Super Street Fighter IV is heading to the 3DS bringing the 23-year-old beat-em-up series into the crazy world of handheld 3D action.
And although we've known that the title was going to launch on the 3DS for a while now, this is the first time that we've been able to get our paws on it.
Luckily, playing Street Fighter is like riding a bike, you never forget those special move combos.
Super Street Fighter IV 3D
What platform is it on?
- HP's new Omen gaming PCs explored: We tear down these gaming beasts to see what's under the hood (promo)
When's it out?
During the "launch window", which is 25 March - early June.
What other game is it like?
Dead of Alive: Dimensions
Does it use any new tech?
3D action aplenty and also SSFIV taps into the StreetPass and SpotPass aspects of the console to let you do battle with your buddies, even if they don't have the game.
"Of course if the download version was the same as the full version then Capcom would go bankrupt", joked Capcom's Yoshinori Ono at the launch event in Amsterdam.
Instead the free version lets non-owners play as Ryu and they can even Dragon Punch the crap out of other demo version holders in Ryu v Ryu matches.
There are also bonuses to collect in the form of approximately 500 figurines which do battle with other 3DSers when you're not actively playing the game.
Super Street Fighter IV includes all the original 25 characters from the home version of Street Fighter IV, as well as 10 new characters, making 35 in total.
Capcom is saying that the game is "exactly the same" as its HD counterparts, which is nice.
Super Street Fighter IV 3D is based on the 2010 beat-em-up produced by Capcom. It is an updated version of Street Fighter IV and has been said to mark the definitive end of the fourth instalment of the Street Fighter series
Our first impressions
Yep, yep. yep - this definitely works with 3D and feels much more than a novelty. The camera sits high up and you not only get a good view of the action, but a very deep sense of your location and surroundings.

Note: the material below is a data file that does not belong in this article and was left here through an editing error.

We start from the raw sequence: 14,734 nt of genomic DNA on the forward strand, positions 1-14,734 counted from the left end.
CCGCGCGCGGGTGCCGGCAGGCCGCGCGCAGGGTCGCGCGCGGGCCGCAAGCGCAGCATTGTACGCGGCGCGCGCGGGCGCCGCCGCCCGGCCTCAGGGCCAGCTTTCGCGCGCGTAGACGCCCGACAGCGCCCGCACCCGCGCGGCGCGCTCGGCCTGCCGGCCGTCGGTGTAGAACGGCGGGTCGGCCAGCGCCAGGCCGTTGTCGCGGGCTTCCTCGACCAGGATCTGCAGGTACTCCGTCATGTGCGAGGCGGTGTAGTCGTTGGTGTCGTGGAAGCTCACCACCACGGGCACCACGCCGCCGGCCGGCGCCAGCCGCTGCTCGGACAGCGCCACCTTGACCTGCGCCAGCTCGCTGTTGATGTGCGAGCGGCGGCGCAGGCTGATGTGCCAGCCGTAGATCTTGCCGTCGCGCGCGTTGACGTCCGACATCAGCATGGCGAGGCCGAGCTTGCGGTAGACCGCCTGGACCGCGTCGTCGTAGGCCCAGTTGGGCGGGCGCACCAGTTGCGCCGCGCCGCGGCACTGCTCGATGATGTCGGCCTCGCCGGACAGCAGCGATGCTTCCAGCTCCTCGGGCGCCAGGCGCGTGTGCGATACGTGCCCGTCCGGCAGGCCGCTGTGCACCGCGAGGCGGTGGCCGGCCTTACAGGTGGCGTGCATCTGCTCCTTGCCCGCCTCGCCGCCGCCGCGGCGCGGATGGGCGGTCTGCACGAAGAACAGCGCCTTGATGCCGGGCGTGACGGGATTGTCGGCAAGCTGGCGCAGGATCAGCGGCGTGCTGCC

When you pull of a combo, the animation looks fantastic as it bursts out of the top screen. Combos are made all the easier as well with the bottom screen allowing you to map special moves and the like. There is a pro-control setup too, for people who like to pull off the moves themselves.
The gameplay, however, is a little trickier than its console equivalents as the 3DS' button layout doesn't really suit the 6-button config. However, you may well get used to the setup after a longer gaming session.
This looks a sure-winner in the early 3DS beat-em-up market. For our money's worth it just has the edge over Dead or Alive: Dimensions.
The Nintendo 3DS launch in Amsterdam was a fantastic chance to see the new titles due in the launch window, letting us get a glimpse into what are going to be the big titles and the ones to avoid like the plague.
The big problem however, is that for most of the titles that glimpse is, well, just that. At the event we got to play a level here or a multiplayer map there.
So with that in mind we present you with our Quick Play.
What we've done is broken down the key facts you need to know and then given you our first impressions based on around 15 minutes of gaming. For us that 15 minutes isn't enough to do a First Look review. How can you rate a game that offers over 30 hours of gaming on just 15 minutes of play? However, it should hopefully give you an idea, a feeling, a notion, of what to expect come launch day.